The White Mountain National Forest, a longstanding gem in New Hampshire and Maine, turned 100 years old on Wednesday, and officials celebrated the milestone by unveiling a multi-faceted art exhibit to remember the rich history of the forest — and envision its future.
“We want to take time in this moment to look back on the past 100 years,” said forest spokesman Evan Burks. “We’re standing on the shoulders of all the conservation leaders that came before us and stewarded this land. We want to take a minute to celebrate that, where we came from.”
The two-floor exhibit, named “The People’s Forest: A Centennial Celebration of the White Mountain National Forest,” features a 100-year timeline, maps, photographs, paintings, music pieces, collections of forest sounds, and interactive activities encouraging the public to share their vision of the forest’s future, said Cynthia Robinson, the director of the Museum of the White Mountains at Plymouth State University.
The exhibit will be on display in the museum until Sept. 12, she said.
“It makes a lot of sense because we were thinking about how we learn and how we make connections between disciplines,” she said. “We wanted it to feel active and easy for people to see connections through their own lives and be motivated by it. Having those different kinds of approaches to the materials really helps with that.”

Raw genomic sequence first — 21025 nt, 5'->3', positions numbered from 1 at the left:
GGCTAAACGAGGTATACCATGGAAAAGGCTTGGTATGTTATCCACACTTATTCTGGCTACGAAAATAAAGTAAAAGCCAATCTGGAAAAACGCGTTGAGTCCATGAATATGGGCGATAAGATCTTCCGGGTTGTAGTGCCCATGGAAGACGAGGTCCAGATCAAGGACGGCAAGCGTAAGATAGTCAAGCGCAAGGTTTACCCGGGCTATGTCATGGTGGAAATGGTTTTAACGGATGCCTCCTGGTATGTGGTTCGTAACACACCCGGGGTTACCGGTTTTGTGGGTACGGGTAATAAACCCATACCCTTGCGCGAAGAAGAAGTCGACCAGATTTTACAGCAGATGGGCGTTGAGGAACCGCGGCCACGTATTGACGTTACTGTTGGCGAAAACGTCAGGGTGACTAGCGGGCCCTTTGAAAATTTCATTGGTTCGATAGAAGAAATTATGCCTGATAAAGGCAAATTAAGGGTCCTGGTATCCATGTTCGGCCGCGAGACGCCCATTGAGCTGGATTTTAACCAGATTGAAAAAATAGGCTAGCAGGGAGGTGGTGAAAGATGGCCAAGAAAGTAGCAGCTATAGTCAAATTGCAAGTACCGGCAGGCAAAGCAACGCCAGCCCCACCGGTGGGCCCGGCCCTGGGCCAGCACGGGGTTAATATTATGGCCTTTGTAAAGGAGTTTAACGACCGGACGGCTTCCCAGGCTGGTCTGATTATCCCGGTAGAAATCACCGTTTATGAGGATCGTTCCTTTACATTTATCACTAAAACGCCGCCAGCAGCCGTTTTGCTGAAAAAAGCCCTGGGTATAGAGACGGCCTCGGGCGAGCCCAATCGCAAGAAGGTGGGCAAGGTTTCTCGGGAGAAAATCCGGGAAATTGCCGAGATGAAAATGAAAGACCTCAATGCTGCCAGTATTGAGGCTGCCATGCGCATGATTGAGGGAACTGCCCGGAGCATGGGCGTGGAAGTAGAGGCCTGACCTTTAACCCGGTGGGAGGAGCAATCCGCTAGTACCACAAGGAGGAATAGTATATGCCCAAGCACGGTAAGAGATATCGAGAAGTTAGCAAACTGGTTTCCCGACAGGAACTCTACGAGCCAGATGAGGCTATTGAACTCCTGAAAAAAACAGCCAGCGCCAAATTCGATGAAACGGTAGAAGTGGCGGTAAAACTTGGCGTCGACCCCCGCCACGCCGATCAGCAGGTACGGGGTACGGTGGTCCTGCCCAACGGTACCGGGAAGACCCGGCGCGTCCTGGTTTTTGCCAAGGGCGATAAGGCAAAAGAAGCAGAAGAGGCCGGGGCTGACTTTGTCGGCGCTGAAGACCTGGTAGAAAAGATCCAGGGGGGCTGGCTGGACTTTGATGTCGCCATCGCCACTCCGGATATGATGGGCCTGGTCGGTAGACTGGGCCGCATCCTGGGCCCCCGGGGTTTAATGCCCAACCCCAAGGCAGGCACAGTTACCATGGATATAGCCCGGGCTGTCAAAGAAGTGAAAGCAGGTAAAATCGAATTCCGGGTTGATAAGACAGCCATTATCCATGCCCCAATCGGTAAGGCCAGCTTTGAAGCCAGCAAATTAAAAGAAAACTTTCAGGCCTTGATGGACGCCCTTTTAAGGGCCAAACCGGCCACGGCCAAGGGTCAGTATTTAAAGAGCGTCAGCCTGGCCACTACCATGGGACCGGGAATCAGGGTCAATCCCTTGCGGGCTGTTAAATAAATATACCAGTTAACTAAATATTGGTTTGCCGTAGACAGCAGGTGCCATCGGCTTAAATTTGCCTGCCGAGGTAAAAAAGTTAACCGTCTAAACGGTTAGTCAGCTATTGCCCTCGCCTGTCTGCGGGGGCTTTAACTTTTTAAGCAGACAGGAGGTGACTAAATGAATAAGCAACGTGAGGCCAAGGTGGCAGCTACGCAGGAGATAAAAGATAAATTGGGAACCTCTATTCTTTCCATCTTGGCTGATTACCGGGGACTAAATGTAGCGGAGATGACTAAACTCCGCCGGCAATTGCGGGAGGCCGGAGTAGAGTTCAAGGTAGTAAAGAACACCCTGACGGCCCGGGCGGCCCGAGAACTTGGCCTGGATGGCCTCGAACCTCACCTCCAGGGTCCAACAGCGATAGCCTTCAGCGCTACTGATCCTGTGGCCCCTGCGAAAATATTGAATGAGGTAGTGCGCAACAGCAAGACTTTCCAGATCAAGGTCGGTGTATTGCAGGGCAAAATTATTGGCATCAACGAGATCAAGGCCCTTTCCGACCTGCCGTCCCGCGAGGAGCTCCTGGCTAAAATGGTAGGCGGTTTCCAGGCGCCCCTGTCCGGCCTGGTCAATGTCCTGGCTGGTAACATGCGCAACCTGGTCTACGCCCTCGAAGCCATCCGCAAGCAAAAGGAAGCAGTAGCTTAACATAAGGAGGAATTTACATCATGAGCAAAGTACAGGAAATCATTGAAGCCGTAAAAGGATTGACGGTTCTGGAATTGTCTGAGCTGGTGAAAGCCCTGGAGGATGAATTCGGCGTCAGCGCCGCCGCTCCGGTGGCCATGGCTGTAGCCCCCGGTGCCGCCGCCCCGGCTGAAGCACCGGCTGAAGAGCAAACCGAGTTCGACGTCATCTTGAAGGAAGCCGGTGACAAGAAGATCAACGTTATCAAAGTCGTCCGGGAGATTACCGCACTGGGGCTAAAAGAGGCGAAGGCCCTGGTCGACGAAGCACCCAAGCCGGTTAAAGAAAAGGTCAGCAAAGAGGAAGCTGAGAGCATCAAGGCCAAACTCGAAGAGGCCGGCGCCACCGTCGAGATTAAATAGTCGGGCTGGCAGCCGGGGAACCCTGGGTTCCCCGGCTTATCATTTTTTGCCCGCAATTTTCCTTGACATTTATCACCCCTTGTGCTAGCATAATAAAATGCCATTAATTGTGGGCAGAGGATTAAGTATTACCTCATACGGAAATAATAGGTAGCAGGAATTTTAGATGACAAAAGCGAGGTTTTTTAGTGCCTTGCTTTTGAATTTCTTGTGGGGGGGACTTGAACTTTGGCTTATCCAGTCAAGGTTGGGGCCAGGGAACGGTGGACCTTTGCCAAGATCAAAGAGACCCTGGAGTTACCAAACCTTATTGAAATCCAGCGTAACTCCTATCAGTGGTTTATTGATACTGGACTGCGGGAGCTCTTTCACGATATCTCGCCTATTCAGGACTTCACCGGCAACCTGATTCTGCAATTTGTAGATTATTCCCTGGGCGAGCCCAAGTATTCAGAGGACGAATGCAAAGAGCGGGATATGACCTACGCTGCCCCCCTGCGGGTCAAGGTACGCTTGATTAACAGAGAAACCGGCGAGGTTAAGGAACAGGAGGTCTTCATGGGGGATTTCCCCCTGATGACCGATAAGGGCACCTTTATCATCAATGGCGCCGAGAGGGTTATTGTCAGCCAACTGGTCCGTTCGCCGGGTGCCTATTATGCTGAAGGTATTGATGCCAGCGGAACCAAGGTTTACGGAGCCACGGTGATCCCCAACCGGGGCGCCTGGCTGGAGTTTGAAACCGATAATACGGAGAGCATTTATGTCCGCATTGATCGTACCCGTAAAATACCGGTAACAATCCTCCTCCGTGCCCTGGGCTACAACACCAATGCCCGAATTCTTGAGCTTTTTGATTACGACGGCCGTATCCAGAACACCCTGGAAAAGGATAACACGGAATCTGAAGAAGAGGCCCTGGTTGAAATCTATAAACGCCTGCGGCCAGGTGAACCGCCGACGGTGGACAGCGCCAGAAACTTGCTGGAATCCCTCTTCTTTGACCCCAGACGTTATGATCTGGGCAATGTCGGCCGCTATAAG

The 800,000-acre forest was established on May 16, 1918, when the land was still marked by ashy streams and eroding hills. Widespread fires and massive amounts of logging were destroying the landscape, but the passage of the 1911 Weeks Act and an executive order signed by President Woodrow Wilson put a stop to unsustainable practices, and the White Mountain National Forest was born.
“It was born out of a desire to preserve and protect water, since the logging practices of the time created a lot of erosion,” Burks said. “There was a great concern for having clean water for the American people.”
Today, more than 6 million people visit the park every year to enjoy all that the forest has to offer, he said. And the four-season recreation destination offers a lot — camping, skiing, snowmobiling, snowshoeing, mountain biking, hiking, and a myriad of water activities.
“It’s public land owned by the American people,” Burks said. “The amazing part of this anniversary is that 100 years ago, these great conservation leaders had this vision for public land. It’s a uniquely American conservation success story.”
Wednesday’s ceremony was the kickoff to the 100-year anniversary celebration, but forest and museum officials plan to hold a wide range of summer events — including art workshops, field trips, and film screenings — in hopes that the public will continue to remember the land’s history, Robinson said.
“Yesterday was the birthday,” Burks said Thursday, “but we’re going to continue to talk about this for the rest of the year.”Elise Takahama can be reached at firstname.lastname@example.org. Follow her on Twitter @elisetakahama.